Sky News is the TV equivalent of the high street rags referred to as ‘Red Tops’, those daily journals with the lurid headlines that accuse you from the newspaper stands in the same way that equally illiterate morons emphasise every other sentence in emails using block capitals. Like the Red Tops, Sky News is very popular and on my site, democracy (unless I lose patience and put my foot down) generally rules so if it isn’t sport, then it’s Sky News that blares out of the satellite TV system. Any man that has been married more than a few years will have learnt to shut out unwelcome intrusions so I can happily conduct my day to day affairs oblivious of the constant, dire drivel of in your face, jump straight into the living room style journalism that characterises the network.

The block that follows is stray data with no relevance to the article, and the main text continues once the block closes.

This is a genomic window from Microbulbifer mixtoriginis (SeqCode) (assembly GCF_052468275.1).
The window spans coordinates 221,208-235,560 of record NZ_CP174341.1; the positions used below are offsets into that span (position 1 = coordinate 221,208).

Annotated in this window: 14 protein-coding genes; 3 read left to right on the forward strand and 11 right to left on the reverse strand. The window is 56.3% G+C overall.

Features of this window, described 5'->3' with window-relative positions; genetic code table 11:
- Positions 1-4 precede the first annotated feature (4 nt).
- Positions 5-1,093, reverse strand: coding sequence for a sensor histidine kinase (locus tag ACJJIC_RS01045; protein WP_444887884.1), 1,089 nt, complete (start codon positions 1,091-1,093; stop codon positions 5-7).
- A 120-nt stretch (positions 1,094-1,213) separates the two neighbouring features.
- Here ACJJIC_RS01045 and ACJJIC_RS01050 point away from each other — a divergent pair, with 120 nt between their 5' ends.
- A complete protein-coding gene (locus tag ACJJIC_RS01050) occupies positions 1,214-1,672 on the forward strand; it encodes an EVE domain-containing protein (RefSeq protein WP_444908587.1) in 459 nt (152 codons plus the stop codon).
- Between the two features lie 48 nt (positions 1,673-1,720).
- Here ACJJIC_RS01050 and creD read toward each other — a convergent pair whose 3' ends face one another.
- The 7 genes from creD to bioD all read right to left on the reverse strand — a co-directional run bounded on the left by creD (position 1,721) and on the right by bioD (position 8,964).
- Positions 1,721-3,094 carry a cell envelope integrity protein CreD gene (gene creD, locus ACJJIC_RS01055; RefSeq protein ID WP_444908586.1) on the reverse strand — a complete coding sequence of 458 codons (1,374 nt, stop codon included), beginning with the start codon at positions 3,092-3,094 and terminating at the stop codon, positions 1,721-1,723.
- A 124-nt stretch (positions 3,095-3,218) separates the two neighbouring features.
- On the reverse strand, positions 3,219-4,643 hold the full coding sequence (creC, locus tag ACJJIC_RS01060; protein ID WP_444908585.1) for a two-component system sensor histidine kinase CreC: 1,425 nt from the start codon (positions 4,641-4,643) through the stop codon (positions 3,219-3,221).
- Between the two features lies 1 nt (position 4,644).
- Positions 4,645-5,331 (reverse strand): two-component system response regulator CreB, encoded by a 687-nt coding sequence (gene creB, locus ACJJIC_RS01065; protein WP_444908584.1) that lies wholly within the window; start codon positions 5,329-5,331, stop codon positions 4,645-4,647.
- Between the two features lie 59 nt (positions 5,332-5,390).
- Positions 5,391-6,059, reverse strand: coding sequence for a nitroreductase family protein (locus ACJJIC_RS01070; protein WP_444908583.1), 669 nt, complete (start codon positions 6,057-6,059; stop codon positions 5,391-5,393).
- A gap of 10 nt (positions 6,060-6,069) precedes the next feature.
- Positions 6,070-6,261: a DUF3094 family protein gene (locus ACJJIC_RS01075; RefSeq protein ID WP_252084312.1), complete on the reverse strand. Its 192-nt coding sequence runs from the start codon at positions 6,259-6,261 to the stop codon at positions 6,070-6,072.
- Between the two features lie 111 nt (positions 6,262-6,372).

For the last two weeks, however, I have watched with increasing dismay, the coverage of the Madeleine McCann abduction. Instead of taking tea in my room every morning, I am now jumping out of the shower, dressing hurriedly and slurping my breakfast down while glued to the screen hoping like mad that I will see the breaking news banner announcing the little girl’s safe return to her anguished parents. Instead, it’s a feeding frenzy. The London studio has been emptied of its ‘top’ journalists (I say that in the loosest sense) and we are treated to live, on location reporting at its disgusting, vile worst. I have no doubt that the intense media interest will put pressure on the poor Portuguese police to redouble their efforts but, if I know the Portuguese, their love of family and all its values, they would be doing all they could anyway. Their own population would demand it. Such crimes are almost unheard of in Portugal and I can understand to a certain extent how the Portuguese press, reflecting popular opinion, suggests that this heinous crime could not possibly have been committed by a Portuguese national. And yet, completely forgetting so many equivalents that ended in tragedy and grief in UK, the British press have lambasted the Portuguese authorities for inefficiency and have completely ignored the constraints of the laws under which they operate. Laws, I might add, that do nothing to inhibit the ability of the police to investigate, indeed enhance it, and do much to protect the rights of the individual. If, as a policeman, I reacted to a tip off and kicked a citizen’s door in only to subsequently discover that the information was flawed, it is a damn sight easier to apologise to the individual and pay for a new door than see his whole life destroyed and his wife and children permanently traumatised by seeing their daddy’s photograph in all the papers under headlines proclaiming him all but tried and guilty of some disgusting crime. Shit sticks, even to the innocent and Sky are tossing a lot of it around. And none of it is helping the police to concentrate on the job in hand, which, surely, has to be more important than ratings? As a policeman desperately trying to find a poor little girl, I would love to operate in secrecy. Just see how many bloody doors I would kick in then.